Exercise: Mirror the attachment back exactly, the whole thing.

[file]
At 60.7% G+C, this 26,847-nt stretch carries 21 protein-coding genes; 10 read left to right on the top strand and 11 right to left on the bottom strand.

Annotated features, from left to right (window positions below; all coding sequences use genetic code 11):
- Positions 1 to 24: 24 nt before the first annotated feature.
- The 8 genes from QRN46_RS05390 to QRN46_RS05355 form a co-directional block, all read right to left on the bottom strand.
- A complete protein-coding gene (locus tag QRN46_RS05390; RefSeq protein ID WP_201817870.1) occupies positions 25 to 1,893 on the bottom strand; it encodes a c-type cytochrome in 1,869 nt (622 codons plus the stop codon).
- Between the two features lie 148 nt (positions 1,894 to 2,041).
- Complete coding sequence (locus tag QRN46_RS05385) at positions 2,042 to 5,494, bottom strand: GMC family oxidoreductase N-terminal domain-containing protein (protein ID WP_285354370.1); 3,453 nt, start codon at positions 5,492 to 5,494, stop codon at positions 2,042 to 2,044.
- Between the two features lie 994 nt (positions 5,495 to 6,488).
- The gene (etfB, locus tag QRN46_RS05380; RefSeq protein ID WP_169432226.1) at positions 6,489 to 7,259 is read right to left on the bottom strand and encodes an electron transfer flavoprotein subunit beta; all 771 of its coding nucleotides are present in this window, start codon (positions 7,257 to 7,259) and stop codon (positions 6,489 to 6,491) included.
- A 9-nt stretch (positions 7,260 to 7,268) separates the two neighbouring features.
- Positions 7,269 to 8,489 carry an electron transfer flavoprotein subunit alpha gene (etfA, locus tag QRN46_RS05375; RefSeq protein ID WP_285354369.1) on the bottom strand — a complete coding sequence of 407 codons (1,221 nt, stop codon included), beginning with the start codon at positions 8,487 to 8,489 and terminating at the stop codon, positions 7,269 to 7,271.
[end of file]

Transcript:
At 60.7% G+C, this 26,847-nt stretch carries 21 protein-coding genes; 10 read left to right on the top strand and 11 right to left on the bottom strand.

Annotated features, from left to right (window positions below; all coding sequences use genetic code 11):
- Positions 1 to 24: 24 nt before the first annotated feature.
- The 8 genes from QRN46_RS05390 to QRN46_RS05355 form a co-directional block, all read right to left on the bottom strand.
- A complete protein-coding gene (locus tag QRN46_RS05390; RefSeq protein ID WP_201817870.1) occupies positions 25 to 1,893 on the bottom strand; it encodes a c-type cytochrome in 1,869 nt (622 codons plus the stop codon).
- Between the two features lie 148 nt (positions 1,894 to 2,041).
- Complete coding sequence (locus tag QRN46_RS05385) at positions 2,042 to 5,494, bottom strand: GMC family oxidoreductase N-terminal domain-containing protein (protein ID WP_285354370.1); 3,453 nt, start codon at positions 5,492 to 5,494, stop codon at positions 2,042 to 2,044.
- Between the two features lie 994 nt (positions 5,495 to 6,488).
- The gene (etfB, locus tag QRN46_RS05380; RefSeq protein ID WP_169432226.1) at positions 6,489 to 7,259 is read right to left on the bottom strand and encodes an electron transfer flavoprotein subunit beta; all 771 of its coding nucleotides are present in this window, start codon (positions 7,257 to 7,259) and stop codon (positions 6,489 to 6,491) included.
- A 9-nt stretch (positions 7,260 to 7,268) separates the two neighbouring features.
- Positions 7,269 to 8,489 carry an electron transfer flavoprotein subunit alpha gene (etfA, locus tag QRN46_RS05375; RefSeq protein ID WP_285354369.1) on the bottom strand — a complete coding sequence of 407 codons (1,221 nt, stop codon included), beginning with the start codon at positions 8,487 to 8,489 and terminating at the stop codon, positions 7,269 to 7,271.